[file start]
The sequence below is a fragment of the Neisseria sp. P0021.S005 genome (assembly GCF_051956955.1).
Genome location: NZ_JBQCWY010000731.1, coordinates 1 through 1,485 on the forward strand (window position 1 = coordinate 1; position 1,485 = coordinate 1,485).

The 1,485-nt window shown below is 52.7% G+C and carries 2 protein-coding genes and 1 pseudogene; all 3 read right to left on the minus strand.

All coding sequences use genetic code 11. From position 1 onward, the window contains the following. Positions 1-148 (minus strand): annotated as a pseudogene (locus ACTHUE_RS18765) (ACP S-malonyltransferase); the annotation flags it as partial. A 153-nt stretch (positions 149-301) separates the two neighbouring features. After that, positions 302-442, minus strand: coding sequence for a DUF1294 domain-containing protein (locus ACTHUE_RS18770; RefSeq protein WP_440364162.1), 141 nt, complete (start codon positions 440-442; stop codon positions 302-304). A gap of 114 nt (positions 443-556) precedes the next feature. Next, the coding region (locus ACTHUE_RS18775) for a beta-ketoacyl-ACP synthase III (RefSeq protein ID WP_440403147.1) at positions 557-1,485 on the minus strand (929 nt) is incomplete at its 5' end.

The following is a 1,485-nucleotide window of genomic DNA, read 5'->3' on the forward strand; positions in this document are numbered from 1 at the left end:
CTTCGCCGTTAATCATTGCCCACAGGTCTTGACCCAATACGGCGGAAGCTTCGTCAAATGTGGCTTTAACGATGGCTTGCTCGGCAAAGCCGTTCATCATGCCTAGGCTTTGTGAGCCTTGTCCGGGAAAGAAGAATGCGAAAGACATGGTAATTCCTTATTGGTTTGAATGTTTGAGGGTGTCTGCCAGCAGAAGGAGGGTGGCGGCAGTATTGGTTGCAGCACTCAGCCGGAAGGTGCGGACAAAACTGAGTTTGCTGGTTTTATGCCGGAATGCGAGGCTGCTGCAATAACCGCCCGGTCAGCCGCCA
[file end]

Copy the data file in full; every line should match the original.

The sequence below is a fragment of the Neisseria sp. P0021.S005 genome (assembly GCF_051956955.1).
Genome location: NZ_JBQCWY010000731.1, coordinates 1 through 1,485 on the forward strand (window position 1 = coordinate 1; position 1,485 = coordinate 1,485).

The 1,485-nt window shown below is 52.7% G+C and carries 2 protein-coding genes and 1 pseudogene; all 3 read right to left on the minus strand.

All coding sequences use genetic code 11. From position 1 onward, the window contains the following. Positions 1-148 (minus strand): annotated as a pseudogene (locus ACTHUE_RS18765) (ACP S-malonyltransferase); the annotation flags it as partial. A 153-nt stretch (positions 149-301) separates the two neighbouring features. After that, positions 302-442, minus strand: coding sequence for a DUF1294 domain-containing protein (locus ACTHUE_RS18770; RefSeq protein WP_440364162.1), 141 nt, complete (start codon positions 440-442; stop codon positions 302-304). A gap of 114 nt (positions 443-556) precedes the next feature. Next, the coding region (locus ACTHUE_RS18775) for a beta-ketoacyl-ACP synthase III (RefSeq protein ID WP_440403147.1) at positions 557-1,485 on the minus strand (929 nt) is incomplete at its 5' end.

The following is a 1,485-nucleotide window of genomic DNA, read 5'->3' on the forward strand; positions in this document are numbered from 1 at the left end:
CTTCGCCGTTAATCATTGCCCACAGGTCTTGACCCAATACGGCGGAAGCTTCGTCAAATGTGGCTTTAACGATGGCTTGCTCGGCAAAGCCGTTCATCATGCCTAGGCTTTGTGAGCCTTGTCCGGGAAAGAAGAATGCGAAAGACATGGTAATTCCTTATTGGTTTGAATGTTTGAGGGTGTCTGCCAGCAGAAGGAGGGTGGCGGCAGTATTGGTTGCAGCACTCAGCCGGAAGGTGCGGACAAAACTGAGTTTGCTGGTTTTATGCCGGAATGCGAGGCTGCTGCAATAACCGCCCGGTCAGCCGCCA